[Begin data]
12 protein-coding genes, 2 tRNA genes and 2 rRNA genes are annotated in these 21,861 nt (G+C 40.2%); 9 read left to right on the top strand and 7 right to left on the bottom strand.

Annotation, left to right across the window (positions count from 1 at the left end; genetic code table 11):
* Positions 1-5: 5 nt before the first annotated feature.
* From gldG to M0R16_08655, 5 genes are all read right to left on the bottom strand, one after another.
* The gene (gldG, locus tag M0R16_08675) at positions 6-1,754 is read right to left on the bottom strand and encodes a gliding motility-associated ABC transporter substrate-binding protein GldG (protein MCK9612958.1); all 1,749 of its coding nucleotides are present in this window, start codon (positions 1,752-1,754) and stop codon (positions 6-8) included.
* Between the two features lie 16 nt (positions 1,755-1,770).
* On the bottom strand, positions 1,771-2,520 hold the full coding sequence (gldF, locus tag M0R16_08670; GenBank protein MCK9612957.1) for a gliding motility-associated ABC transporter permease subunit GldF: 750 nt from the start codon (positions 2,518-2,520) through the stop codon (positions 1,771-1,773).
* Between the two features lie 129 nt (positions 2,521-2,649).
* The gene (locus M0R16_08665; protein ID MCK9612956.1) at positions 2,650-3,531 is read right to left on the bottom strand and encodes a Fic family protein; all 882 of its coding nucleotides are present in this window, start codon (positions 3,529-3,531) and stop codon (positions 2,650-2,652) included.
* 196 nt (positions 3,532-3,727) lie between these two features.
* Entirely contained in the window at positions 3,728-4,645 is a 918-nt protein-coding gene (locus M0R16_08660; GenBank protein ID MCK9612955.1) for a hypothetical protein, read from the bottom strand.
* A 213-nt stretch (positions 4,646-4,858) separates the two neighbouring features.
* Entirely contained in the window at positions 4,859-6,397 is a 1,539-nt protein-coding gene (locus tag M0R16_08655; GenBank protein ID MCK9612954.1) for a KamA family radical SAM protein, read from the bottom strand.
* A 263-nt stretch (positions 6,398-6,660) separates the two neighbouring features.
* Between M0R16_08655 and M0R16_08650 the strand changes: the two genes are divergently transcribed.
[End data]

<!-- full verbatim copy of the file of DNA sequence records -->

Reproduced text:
12 protein-coding genes, 2 tRNA genes and 2 rRNA genes are annotated in these 21,861 nt (G+C 40.2%); 9 read left to right on the top strand and 7 right to left on the bottom strand.

Annotation, left to right across the window (positions count from 1 at the left end; genetic code table 11):
* Positions 1-5: 5 nt before the first annotated feature.
* From gldG to M0R16_08655, 5 genes are all read right to left on the bottom strand, one after another.
* The gene (gldG, locus tag M0R16_08675) at positions 6-1,754 is read right to left on the bottom strand and encodes a gliding motility-associated ABC transporter substrate-binding protein GldG (protein MCK9612958.1); all 1,749 of its coding nucleotides are present in this window, start codon (positions 1,752-1,754) and stop codon (positions 6-8) included.
* Between the two features lie 16 nt (positions 1,755-1,770).
* On the bottom strand, positions 1,771-2,520 hold the full coding sequence (gldF, locus tag M0R16_08670; GenBank protein MCK9612957.1) for a gliding motility-associated ABC transporter permease subunit GldF: 750 nt from the start codon (positions 2,518-2,520) through the stop codon (positions 1,771-1,773).
* Between the two features lie 129 nt (positions 2,521-2,649).
* The gene (locus M0R16_08665; protein ID MCK9612956.1) at positions 2,650-3,531 is read right to left on the bottom strand and encodes a Fic family protein; all 882 of its coding nucleotides are present in this window, start codon (positions 3,529-3,531) and stop codon (positions 2,650-2,652) included.
* 196 nt (positions 3,532-3,727) lie between these two features.
* Entirely contained in the window at positions 3,728-4,645 is a 918-nt protein-coding gene (locus M0R16_08660; GenBank protein ID MCK9612955.1) for a hypothetical protein, read from the bottom strand.
* A 213-nt stretch (positions 4,646-4,858) separates the two neighbouring features.
* Entirely contained in the window at positions 4,859-6,397 is a 1,539-nt protein-coding gene (locus tag M0R16_08655; GenBank protein ID MCK9612954.1) for a KamA family radical SAM protein, read from the bottom strand.
* A 263-nt stretch (positions 6,398-6,660) separates the two neighbouring features.
* Between M0R16_08655 and M0R16_08650 the strand changes: the two genes are divergently transcribed.